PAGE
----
George Smith, longtime manager at The Bon Marché, dies on Mercer Island.
When he was vice president of Seattle’s flagship downtown Bon Marché, George Smith knew the first names of all 800 employees.
“He was pretty legendary, knowing everyone on a first-name basis,” said his son, Craig Smith. “That was his most prized legacy.”
Mr. Smith, 83, died of natural causes Feb. 15 in his Mercer Island home.
He had worked at The Bon, now called Macy’s, for 49 years.
- Cleared after stabbing, former UW student wants his life back
- Seattle’s Super Bowl: Not football, but pho
- Teens charged in Jungle shooting grew up amid tumult, drug deals
- Mom’s drug deal brought sons to Jungle, police say
- Shortage of homes for sale pushes prices upward, buyers outward
Most Read Stories
Born in Massachusetts, Mr. Smith moved to Seattle when he was 3 and graduated from Lincoln High School. While in high school he worked part time at The Bon and then later joined the Marines, where he received a Purple Heart after being injured in Okinawa during World War II.
Mr. Smith returned to Seattle and went back to work at The Bon after he was discharged. He rose from salesman to vice president. He not only ran the downtown store, he also worked stints as the head of Bon stores in Everett and Northgate. His final job was managing the Redmond furniture gallery store, retiring at age 65.
“He had the longest tenure of any store manager,” said his son.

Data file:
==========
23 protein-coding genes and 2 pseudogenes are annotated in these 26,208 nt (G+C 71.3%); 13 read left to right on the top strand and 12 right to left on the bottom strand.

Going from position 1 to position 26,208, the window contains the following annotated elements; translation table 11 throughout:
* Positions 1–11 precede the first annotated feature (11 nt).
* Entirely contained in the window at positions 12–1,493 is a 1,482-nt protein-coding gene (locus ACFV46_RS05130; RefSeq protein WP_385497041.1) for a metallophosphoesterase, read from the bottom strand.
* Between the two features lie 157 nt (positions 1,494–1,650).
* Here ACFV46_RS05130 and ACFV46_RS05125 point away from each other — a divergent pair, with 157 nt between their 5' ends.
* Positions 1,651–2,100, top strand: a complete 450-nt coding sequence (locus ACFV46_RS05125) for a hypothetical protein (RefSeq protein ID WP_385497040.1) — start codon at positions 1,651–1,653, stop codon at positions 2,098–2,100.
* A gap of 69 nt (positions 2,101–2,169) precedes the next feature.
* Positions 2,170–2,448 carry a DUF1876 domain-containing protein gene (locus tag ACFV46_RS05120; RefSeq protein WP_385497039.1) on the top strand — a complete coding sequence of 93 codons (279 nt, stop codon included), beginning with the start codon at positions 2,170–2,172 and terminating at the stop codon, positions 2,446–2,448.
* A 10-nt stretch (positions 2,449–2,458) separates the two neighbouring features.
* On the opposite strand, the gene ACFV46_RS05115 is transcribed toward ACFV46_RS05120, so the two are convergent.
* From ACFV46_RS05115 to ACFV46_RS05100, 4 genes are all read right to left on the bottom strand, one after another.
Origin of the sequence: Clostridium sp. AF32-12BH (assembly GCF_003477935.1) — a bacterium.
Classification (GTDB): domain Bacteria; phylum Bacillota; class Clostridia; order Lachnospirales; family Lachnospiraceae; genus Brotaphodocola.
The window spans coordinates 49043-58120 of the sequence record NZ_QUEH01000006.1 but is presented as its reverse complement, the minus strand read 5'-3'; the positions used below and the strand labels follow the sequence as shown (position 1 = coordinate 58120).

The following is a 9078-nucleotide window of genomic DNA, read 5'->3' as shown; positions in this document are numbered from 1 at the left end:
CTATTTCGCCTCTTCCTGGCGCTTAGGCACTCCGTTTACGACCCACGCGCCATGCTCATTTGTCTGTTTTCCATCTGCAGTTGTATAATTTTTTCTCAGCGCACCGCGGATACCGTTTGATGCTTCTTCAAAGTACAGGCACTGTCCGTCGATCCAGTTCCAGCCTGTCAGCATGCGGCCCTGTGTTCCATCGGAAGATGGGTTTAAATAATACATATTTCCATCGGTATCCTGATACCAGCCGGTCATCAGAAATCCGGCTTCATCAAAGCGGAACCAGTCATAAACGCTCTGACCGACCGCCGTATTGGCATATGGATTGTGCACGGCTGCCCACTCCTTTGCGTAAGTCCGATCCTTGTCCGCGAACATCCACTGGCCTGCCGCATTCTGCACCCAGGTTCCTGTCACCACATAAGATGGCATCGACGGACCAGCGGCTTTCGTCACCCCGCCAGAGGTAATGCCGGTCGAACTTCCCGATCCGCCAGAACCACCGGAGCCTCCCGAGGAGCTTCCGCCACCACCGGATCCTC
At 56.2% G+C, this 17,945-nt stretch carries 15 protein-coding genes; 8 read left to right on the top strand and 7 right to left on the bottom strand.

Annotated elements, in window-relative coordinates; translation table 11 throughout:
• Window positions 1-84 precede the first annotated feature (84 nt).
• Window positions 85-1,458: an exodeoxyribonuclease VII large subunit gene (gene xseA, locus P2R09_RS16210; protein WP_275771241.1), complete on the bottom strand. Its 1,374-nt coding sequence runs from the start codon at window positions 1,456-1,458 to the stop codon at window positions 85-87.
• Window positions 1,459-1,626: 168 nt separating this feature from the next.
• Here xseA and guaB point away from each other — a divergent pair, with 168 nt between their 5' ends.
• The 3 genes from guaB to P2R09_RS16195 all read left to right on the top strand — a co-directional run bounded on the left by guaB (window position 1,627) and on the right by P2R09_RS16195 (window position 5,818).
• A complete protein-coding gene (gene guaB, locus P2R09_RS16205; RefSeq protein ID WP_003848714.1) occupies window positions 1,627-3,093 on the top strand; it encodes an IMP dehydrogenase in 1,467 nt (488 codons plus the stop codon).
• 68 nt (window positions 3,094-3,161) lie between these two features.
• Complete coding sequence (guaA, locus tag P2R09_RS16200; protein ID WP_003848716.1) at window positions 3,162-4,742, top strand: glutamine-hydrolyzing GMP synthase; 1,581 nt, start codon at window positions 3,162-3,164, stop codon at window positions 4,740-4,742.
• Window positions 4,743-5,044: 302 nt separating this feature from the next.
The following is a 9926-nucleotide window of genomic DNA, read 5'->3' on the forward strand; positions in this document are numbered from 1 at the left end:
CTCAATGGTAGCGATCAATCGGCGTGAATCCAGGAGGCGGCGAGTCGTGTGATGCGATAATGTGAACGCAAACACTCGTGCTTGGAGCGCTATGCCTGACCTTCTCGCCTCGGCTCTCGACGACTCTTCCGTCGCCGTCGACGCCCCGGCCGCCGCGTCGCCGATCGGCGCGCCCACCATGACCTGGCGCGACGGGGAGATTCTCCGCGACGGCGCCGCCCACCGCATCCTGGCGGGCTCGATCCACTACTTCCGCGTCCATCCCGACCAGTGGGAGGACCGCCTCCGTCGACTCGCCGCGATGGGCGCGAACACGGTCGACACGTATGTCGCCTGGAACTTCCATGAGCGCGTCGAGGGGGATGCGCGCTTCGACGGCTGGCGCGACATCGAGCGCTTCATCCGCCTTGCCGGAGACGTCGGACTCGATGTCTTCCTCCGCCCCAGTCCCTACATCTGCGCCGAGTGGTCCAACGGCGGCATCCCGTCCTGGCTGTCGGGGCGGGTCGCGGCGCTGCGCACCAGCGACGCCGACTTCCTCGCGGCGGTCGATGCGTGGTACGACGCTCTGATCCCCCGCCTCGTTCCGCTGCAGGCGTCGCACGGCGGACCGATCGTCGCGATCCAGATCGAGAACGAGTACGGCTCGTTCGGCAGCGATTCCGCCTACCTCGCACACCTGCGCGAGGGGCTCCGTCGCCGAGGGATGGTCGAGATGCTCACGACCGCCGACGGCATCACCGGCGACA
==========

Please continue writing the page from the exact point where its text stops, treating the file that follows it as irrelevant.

Craig Smith, who lives in Bend, Ore., remembers the days when The Bon was closed on Sundays and management would show up to help restock the shelves and cases. He would often go to the store with his dad and help him restock menswear.
“We’d fill them up with dress shirts and ties and all the boxes would get thrown over top of the counters into the middle of the aisle on Sundays. By the time we left, the aisles were full of empty boxes.”
“The retail business can be brutal and that’s the antithesis of how George conducted his business,” said Bob Leigh, who worked for years with Mr. Smith at The Bon. “He was as good as they got.
“George … was one of the finest men I’ve ever known. He was a great human being. He felt best and was most successful as a merchant and executive when he was looking out for the good of his own people.”
After he retired, Mr. Smith worked as a volunteer at Sahalee Country Club, where he had been a member for years, and helped the club host the 1998 PGA Championship, one of golf’s four major events.
Craig Smith said he liked to play golf with his dad and they once won the Sahalee Invitational, at the time the only father-and-son team to win the tournament.
He remembers his father taking him and his sisters on Sunday drives to give their mother a day of peace. They’d go to Mount Si or the Ballard Locks, Alki and the waterfront.
“He was a uniquely loved man,” said Craig Smith. “He was always a gentleman. He believed if you couldn’t say something nice about somebody you shouldn’t say anything.”
His daughter, Lori Egan, of Woodinville, remembers her father at Christmas when he would pretend to be Santa Claus, with a bag full of presents that he’d picked up at The Bon the day before. “Some would still have their price tags,” she said. “He would reach into his bag and hand out gifts.”
Daughter Wende Kendig, of Duvall, said her father started at The Bon when it was just three stories tall and had a grocery store. “Dad was generous and kind and respectful, even if you were the person cleaning the toilets. Dad gave everyone the same amount of respect.”
Mr. Smith’s wife, Joan Marie Smith, died in 2000.
Services are scheduled next Saturday at 1 p.m. at St. Monica’s Catholic Church, 4301 88th Ave. S.E., Mercer Island.
The family asks that memorial donations go to the Alzheimer’s Disease Research Center, 1660 S. Columbian Way, Seattle, WA 98108
Susan Gilmore: 206-464-2054 or firstname.lastname@example.org